Speaking of the Rev. Coleman, he’s livid about the halftime entertainment. He doesn’t mind the idea of going retro — the Rolling Stones were stars at least III years before the first Super Bowl was played in 1967 — but since the game is being played in Motown, why couldn’t the NFL have picked James Brown (the singer, not the Hall-of-Fame running back) or Diana Ross or however many of the Four Tops who aren’t residing in assisted-living homes?

But truth be told, the halftime show is the least of the Governor’s Super Bowl worries.

The First Lady wants to hold a Super Bowl party in the Mansion and charge admission to raise funds for her mansion restoration project. As her guests of honor, she wanted to invite the Wisteria Lane crowd — Bree, Susan, Edie and Gabrielle. She thought Bree, whose husband and boyfriend have mysteriously kacked, might want to meet Attorney General Greg Stumbo.

Alas, however, the party may be canceled because of problems with the guest list. U.S. Sen. Mitch McConnell already has sent his regrets for that party and any future parties held by the Fletchers. Of course, the Governor pardoned Mitch and announced that if the party is canceled, he will go see “Brokeback Mountain” with Senate Majority Leader David Williams.

And there’s more.

The Governor’s crack staff of advisers, proving yet again that they have their fingers on the pulse of the electorate, have informed the Governor about rumors that there might actually be widespread gambling on the Super Bowl across the commonwealth. Shocked, the Governor sent Attorney General Stumbo a BlackBerry message ordering him to mobilize the Kentucky Bureau of Investigation and organize raids on any establishments where Super Bowl betting might occur.

However, the Attorney General refused on the grounds that his KBI agents were too busy checking e-mails regarding the merit-system scandal, and, naturally, the Governor’s spokesperson — is he on his IVth or his Vth? — immediately accused Stumbo of playing politics.

It’s a well-known fact, the spokesperson said, that Stumbo’s home district in Eastern Kentucky is a haven for rooster-fighting, which attracts a lot of betting. So it’s only reasonable to assume that the chicken owners will be betting every bit as much on the Super Bowl as, say, the members of every country club in Louisville and Lexington, not to mention all those heathens from Louisville who flee the state to bet their hard-earned Kentucky dollars at the riverboat casinos.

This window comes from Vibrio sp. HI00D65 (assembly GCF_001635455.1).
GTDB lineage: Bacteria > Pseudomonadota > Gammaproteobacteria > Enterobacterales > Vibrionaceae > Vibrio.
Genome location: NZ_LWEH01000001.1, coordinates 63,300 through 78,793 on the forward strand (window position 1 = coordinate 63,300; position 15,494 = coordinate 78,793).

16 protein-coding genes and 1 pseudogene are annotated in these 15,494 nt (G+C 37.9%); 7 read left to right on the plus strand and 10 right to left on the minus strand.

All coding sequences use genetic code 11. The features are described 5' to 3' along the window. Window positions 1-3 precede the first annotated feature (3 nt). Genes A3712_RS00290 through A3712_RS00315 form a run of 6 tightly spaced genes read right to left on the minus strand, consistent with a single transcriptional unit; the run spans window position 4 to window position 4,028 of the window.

“We must stop this insidious spread of gambling!” thundered the spokesperson. “This is why the Governor courageously remains on the fence between the horse-racing folks who want more gambling because it will generate revenue, which Kentucky obviously does not need, and the religious leaders who oppose it on moral grounds — except, of course, for the Catholic churches that sponsor Bingo.”

When the spokesperson’s charges were reported to Stumbo, the Attorney General said, and we quote, “Ha, ha, ha.” After which he thumbed his nose and said, and this is verbatim, “Nyah, nyah, nyah.” Then, as a parting shot, Stumbo said, “The Seahawks have as much chance of winning as the Governor does of getting the support of all the Ford workers in Louisville.”

Geez, the Attorney General really knows how to hurt a guy, doesn’t he? He was referring to the Governor’s support of repealing the state’s right-to-work and prevailing wage laws, a move his opponents see as little more than an unbridled attempt at union-busting.

At Ford’s Louisville plants, this news was greeted as warmly as the corporation’s recent announcement that it will cut thousands of jobs and close plants because it hasn’t been able to figure out how to compete with Toyota, Honda and Mitsubishi.

Since Pittsburgh, like Detroit, is a strong union town, it’s safe to assume Louisville’s Ford workers will support the Steelers more than the Seahawks, although the Seattle-based airline construction industry also has experienced its share of labor problems.

Call me impatient, but I can’t wait for the Mayor’s committee to make a decision. So I’ve already made my Super Bowl decisions. I’m going to find a bar or private domicile where the patrons will be guzzling Iron City, rooting for the Rolling Stones to expose something at halftime and betting one another on whether the points scored by the Steelers and Seahawks combined will exceed Mick Jagger’s age (which, by the way, is 62).

And I will root for the Steelers. Where liquids are concerned, the Ohio River connection is stronger in Louisville than the Starbucks connection. And in honor of a certain infamous Kentucky-related basketball event that happened in 1984 in Seattle, I’m saying the final score is going to be Steelers 33, Seahawks 3.

Contact the writer at billyr@leoweekly.com